The main difference between Antigone and Creon is that Antigone is loyal to her family, but Creon is loyal to the state.
Antigone and Creon are the two main characters in Sophocles’ play Antigone. They also appear in Oedipus Rex and Oedipus at Colonus, which depict events that take place before the events of Antigone. These two characters are often compared and contrasted since they appear to be like the sides of a coin.
Key Areas Covered
1. Who is Antigone
– Behaviour, Traits
2. Who is Creon
– Behaviour, Traits
3. What are the Similarities Between Antigone and Creon
– Outline of Common Features
4. What is the Difference Between Antigone and Creon
– Comparison of Key Differences
Antigone, Creon, Oedipus, Sophocles
Who is Antigone
In Greek mythology, Antigone is the daughter of Oedipus, a mythical king of Thebes. She is also the sister of Polynices and Eteocles. She is the titular character of Sophocles’ play Antigone, and also appears in the Oedipus Rex and Oedipus at Colonus, which narrate the story of Thebes during and after the reign of King Oedipus. In Oedipus Rex and Oedipus at Colonus, we see Antigone as a loving and dutiful daughter. However, it is in the play Antigone that we really see her character traits.
The play Antigone revolves around Antigone’s attempt to give a respectable burial for her brother Polynices, and the consequences of her actions. King Creon, who rules Thebes, has issued a decree stating that Polynices is not to be buried or mourned. Antigone goes against this decree and is brought before the king, where she argues that her action is honourable and justifiable as she feels that it was the right thing to do. However, the king orders her to be buried alive in a cave. Although the king later changes his mind and tries to release her, by then Antigone has killed herself.
Antigone’s actions prove that she is courageous, fearless and determined. She has the courage to stand up for herself and fight for what she believes in, even at the cost of her life. In ancient Greece, women were under the power of men – their fathers, brothers, husbands or sons. However, Antigone’s role breaks these stereotypical female figures and portrays a strong and honourable heroine.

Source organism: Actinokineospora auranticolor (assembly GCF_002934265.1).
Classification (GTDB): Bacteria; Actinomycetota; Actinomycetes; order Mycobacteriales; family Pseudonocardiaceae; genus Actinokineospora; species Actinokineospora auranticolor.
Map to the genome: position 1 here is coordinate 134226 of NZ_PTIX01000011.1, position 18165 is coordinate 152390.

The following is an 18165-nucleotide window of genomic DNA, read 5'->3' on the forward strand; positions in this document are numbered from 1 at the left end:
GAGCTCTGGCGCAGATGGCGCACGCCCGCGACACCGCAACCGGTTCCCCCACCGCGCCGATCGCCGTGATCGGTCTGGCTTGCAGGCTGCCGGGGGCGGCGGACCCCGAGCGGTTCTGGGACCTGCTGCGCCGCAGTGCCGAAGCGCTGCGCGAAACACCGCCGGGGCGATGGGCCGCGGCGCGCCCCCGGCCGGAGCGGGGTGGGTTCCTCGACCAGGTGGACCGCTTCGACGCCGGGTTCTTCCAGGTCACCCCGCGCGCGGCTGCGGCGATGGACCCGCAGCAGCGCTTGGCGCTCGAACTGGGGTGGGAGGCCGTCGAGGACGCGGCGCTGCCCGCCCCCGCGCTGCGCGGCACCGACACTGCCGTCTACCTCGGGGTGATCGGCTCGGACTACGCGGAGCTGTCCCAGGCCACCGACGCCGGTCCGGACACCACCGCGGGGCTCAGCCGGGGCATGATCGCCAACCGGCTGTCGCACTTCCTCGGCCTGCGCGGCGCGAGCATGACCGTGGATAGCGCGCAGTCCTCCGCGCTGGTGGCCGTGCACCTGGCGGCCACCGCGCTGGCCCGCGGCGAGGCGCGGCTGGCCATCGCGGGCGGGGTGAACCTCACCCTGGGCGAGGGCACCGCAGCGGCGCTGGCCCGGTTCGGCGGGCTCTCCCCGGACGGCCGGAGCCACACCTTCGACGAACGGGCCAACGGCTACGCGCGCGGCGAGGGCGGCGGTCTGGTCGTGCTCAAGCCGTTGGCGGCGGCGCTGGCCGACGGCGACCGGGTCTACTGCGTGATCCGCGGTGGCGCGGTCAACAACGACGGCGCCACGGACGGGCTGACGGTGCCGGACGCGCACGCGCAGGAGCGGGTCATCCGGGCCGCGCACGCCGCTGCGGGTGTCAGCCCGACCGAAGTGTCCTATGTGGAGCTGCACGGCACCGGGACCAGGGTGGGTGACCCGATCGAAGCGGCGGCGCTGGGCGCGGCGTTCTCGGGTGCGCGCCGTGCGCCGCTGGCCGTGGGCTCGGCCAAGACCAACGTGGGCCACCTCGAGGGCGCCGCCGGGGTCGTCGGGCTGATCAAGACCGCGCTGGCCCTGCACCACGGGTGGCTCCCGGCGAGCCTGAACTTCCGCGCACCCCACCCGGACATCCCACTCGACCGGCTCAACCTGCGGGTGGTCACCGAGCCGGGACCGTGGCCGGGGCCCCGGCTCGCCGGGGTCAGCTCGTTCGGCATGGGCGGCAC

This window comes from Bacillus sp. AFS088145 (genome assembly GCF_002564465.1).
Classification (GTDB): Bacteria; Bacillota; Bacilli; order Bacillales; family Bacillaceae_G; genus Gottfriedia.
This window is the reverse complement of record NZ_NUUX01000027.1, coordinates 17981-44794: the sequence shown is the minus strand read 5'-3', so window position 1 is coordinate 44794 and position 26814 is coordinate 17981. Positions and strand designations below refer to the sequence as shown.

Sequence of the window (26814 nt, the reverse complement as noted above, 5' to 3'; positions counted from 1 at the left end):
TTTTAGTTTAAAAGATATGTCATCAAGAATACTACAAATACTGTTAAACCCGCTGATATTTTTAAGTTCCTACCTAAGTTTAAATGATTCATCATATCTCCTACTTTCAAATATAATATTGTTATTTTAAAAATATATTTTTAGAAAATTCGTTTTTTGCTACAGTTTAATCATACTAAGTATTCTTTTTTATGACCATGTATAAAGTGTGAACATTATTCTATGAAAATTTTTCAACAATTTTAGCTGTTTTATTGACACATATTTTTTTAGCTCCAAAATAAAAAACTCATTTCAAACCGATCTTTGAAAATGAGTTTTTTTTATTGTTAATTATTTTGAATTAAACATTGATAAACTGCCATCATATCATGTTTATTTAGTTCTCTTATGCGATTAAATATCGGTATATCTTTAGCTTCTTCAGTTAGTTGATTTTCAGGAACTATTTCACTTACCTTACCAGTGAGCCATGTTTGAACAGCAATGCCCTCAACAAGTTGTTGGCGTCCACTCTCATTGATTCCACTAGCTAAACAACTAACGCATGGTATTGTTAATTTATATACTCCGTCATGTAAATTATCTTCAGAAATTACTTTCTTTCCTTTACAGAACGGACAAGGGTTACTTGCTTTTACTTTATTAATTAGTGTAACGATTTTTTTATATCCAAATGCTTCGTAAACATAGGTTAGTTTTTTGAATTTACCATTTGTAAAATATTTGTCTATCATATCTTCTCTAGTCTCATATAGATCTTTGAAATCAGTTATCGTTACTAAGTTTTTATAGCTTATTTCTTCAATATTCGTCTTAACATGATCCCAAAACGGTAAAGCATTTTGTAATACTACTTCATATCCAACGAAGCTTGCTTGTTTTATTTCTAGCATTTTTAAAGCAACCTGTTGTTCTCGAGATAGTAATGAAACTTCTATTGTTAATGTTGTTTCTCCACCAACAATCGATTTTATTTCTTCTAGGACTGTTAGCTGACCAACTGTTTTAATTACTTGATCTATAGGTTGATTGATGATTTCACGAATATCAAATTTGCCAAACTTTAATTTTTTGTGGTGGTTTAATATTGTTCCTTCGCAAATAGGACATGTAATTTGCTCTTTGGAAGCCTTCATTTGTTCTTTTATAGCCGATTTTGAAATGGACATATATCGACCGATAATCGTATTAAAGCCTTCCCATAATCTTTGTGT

Who is Creon
Creon is a king of Thebes in Greek mythology. He mainly appears in Sophocles’ Oedipus Rex and Antigone. Creon is a brother of queen Jocasta and un uncle of Antigone. In the play Antigone, he is the king of Thebes, as both sons of Oedipus, Eteocles and Polynices, are dead from the war. While Creon gives Eteocles an honourable burial, he decrees Polynices’ corpse be left to rot on the battlefield as punishment for his treason. When Antigone defies this decree, he also orders her death. However, he later changes his mind and agrees to bury Polynices and pardon Antigone, but by the time makes this decision, Antigone has already killed herself.
In the play Antigone, characters of Antigone and Creon are often compared and contrasted together. Although some readers may see Creon as a villain at first glance, he is a dutiful and pragmatic king. At the start of the play, he is full of pride and ambition. However, his hubris, which is his tragic flaw, finally leads to his downfall.
Similarities Between Antigone and Creon
- Antigone and Creon are proud and stubborn and do not like to change their word.
- Both feel that they are justifiable in their actions.
Difference Between Antigone and Creon
Antigone is the daughter of Oedipus and titular role of the play Antigone, but Creon is Antigone’s uncle and the king of Thebes.
Antigone’s decision to give a proper burial to her brother is motivated by family obligation. Creon shows moral obligation as his decision to not give Polynices a proper burial stems from his reluctance to honour a traitor.
Moreover, Antigone is courageous, resolute and brave, but Creon is proud, dutiful and ruthless.
Gender and Power
Since Antigone is a female character in an ancient Greek family, she is not powerful, but as the ruler of Thebes, Creon is a very powerful character.
Although Antigone dies at the end of the play, she receives the sympathy and admiration of all (other characters as well as audience). However, at the end of the play, Creon suffers the wrath of the gods for his actions.
1. “Antigone.” Wikipedia, Wikimedia Foundation, 8 Mar. 2020, Available here.
2. Carnevale, Jennifer. “Antigone Character Traits and Analysis.” Study.com, Available here.
3. “Creon.” Wikipedia, Wikimedia Foundation, 15 Oct. 2019, Available here.